As with almost all aspects of your health, making small, healthy lifestyle changes today will have big impacts as you age, and your bladder health is no exception. As we become older adults, a need to use the restroom frequently, or fearing that we can't control our bladder, can impact our ability to fully participate in our daily activities.

What are some bladder problems associated with aging?

Bladder health can be impacted at any age, but the most common bladder problems associated with older age include:

  • weakened pelvic floor muscles
  • frequent need to urinate
  • reduced or lack of bladder control

All these conditions are a natural part of the aging process. The muscles that support the bladder, like the rest of the muscles in our body, get weaker over time. Hormonal changes can also lead to weakened pelvic floor muscles. Men with an enlarged prostate may feel they need to frequently urinate or can't empty their bladders. Some medications can also interfere with normal bladder function. Bladder cancer is also a concern as we age—the average age of bladder cancer diagnosis is 73, according to the American Cancer Society.

Some of these conditions may be unavoidable, but you can lessen the effects by practicing good bladder health before you experience a problem.

How do you keep your bladder healthy as you age?

Healthy lifestyle habits are the key to keeping your bladder, and the rest of your body, healthy as you age. These habits include:

  • Drinking plenty of water during the day, spacing your fluid intake throughout the day. Aim to stop drinking a few hours before bed so you are able to sleep through the night, as good sleep is important to overall health as well.
  • Getting physically active and exercising. Specifically, Kegel exercises can be done by both men and women to help strengthen the pelvic floor and support the bladder.
  • Eating a balanced diet that is rich in bladder healthy foods, such as cruciferous vegetables.
  • Avoiding smoking, which can lead to bladder irritation and is one of the most common causes of bladder cancer.
  • Managing chronic conditions, such as diabetes or hypertension and visiting your healthcare provider regularly for check-ups. These annual visits are the key to establishing your body's baseline health and early detection of potential problems, such as enlarged prostate or bladder cancer.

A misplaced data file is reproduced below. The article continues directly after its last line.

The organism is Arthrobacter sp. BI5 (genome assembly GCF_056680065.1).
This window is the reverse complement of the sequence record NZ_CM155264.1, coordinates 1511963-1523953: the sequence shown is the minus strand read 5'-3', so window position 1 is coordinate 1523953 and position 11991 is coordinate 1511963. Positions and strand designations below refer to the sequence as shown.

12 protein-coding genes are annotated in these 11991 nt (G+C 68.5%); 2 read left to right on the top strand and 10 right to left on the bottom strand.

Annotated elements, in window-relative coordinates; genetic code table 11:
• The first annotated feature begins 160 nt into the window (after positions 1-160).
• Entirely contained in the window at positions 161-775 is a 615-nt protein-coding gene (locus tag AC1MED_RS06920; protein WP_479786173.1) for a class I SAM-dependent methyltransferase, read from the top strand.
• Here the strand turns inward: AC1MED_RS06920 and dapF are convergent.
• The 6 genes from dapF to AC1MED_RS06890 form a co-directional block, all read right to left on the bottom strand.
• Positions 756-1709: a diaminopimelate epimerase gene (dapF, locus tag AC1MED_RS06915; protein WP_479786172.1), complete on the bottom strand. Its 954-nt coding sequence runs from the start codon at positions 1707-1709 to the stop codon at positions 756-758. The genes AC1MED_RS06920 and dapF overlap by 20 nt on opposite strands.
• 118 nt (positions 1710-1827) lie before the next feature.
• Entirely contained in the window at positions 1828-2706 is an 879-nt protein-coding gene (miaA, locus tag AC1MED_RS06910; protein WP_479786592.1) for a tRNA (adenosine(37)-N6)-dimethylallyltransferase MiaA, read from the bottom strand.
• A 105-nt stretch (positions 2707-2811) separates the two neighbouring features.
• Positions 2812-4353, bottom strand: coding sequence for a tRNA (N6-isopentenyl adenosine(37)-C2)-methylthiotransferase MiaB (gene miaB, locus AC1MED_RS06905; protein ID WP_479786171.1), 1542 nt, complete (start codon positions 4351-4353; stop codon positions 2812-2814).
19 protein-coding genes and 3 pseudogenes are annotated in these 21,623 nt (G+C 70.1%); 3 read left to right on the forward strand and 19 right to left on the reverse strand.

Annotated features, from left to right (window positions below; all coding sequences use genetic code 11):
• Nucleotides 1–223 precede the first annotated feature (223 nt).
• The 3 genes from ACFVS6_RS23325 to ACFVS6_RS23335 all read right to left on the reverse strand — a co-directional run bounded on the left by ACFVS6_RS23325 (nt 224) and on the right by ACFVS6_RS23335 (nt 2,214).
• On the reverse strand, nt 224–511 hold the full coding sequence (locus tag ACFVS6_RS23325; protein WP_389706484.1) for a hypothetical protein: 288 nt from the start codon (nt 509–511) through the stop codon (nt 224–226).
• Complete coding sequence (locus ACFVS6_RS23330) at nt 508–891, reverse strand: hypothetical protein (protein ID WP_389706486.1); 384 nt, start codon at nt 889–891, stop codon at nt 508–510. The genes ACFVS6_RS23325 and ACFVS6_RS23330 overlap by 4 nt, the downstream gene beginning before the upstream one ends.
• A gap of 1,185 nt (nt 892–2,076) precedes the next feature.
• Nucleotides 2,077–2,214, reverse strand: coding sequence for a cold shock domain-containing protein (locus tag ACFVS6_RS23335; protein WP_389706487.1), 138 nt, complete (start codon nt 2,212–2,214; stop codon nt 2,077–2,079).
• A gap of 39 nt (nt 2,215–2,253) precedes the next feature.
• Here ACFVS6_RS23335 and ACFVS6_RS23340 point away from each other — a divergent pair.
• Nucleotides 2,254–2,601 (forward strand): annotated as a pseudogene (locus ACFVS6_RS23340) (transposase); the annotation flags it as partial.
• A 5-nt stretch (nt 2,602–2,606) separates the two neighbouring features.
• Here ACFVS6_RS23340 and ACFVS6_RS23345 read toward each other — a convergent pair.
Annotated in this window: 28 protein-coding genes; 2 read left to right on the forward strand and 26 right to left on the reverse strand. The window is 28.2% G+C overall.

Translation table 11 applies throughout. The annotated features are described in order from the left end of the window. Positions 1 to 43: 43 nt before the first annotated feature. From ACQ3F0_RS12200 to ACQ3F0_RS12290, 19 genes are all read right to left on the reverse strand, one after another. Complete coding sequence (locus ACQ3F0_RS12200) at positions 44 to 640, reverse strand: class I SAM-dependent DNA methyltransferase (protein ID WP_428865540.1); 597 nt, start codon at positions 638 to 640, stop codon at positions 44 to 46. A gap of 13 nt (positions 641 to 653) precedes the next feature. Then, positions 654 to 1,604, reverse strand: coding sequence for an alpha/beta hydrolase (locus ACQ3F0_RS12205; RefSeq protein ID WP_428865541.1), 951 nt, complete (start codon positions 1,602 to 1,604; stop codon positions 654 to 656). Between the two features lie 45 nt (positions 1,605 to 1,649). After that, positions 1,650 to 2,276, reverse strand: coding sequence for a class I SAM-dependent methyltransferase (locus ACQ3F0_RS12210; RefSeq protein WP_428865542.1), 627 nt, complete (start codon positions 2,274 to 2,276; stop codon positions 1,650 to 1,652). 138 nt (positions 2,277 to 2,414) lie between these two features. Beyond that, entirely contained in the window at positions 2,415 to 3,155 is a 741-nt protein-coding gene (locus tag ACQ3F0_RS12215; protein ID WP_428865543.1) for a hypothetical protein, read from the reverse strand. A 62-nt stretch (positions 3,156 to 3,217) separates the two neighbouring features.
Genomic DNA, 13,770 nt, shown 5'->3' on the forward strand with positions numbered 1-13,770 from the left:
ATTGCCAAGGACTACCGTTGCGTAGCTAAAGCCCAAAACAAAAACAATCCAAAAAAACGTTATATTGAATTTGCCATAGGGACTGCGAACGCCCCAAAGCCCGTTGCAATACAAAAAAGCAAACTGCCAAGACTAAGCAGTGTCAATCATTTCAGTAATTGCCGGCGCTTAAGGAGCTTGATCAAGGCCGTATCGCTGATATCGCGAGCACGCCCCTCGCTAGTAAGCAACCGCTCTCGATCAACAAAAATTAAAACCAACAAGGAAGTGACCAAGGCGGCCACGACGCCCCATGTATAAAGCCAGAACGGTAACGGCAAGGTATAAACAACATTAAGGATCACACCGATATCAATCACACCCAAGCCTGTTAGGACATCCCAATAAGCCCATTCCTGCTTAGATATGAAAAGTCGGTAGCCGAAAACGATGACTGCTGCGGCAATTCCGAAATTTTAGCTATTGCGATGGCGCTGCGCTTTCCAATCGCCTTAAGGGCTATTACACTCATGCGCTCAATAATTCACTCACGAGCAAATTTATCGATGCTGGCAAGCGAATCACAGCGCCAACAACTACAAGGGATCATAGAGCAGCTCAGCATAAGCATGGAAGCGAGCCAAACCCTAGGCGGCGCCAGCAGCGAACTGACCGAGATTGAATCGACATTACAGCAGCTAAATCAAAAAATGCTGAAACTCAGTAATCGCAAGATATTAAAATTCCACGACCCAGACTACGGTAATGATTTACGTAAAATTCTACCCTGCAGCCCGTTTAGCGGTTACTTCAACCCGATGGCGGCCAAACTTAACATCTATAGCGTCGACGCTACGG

For bladder health especially, practicing good bathroom habits can be beneficial. Avoid holding in your urine for too long. Waiting more than four hours between urinating or constantly ignoring the urge to urinate can result in urinary tract infections or bladder damage. Avoid going to the bathroom "just in case" or more often than every two hours, which can train your bladder to signal a need to urinate when it's not full. Most people really only need to urinate six to eight times during a 24-hour period, although certain conditions, including pregnancy and an enlarged prostate, can contribute to needing to use the restroom more than that. If you do need to urinate very frequently, please see your doctor to discuss whether this can be improved with changed habits, exercises, or if this may signal a more concerning condition.

Sometimes additional bladder care may be needed. The team of experts at the Minimally Invasive Urology Institute at The Miriam Hospital is dedicated to the treatment of all bladder conditions, utilizing the latest treatment options that may include physical therapy, medications, bladder injections, nerve stimulation, minimally invasive surgical procedures, as well as clinical trials.

Taking care of your bladder today can help you lead an active life as you age. Visit the Lifespan Living health and wellness blog for more tips on healthy living at any age.

Elias Hyams, MD

Elias S. Hyams, MD

Dr. Elias Hyams is a board-certified urologist at the Minimally Invasive Urology Institute of The Miriam Hospital.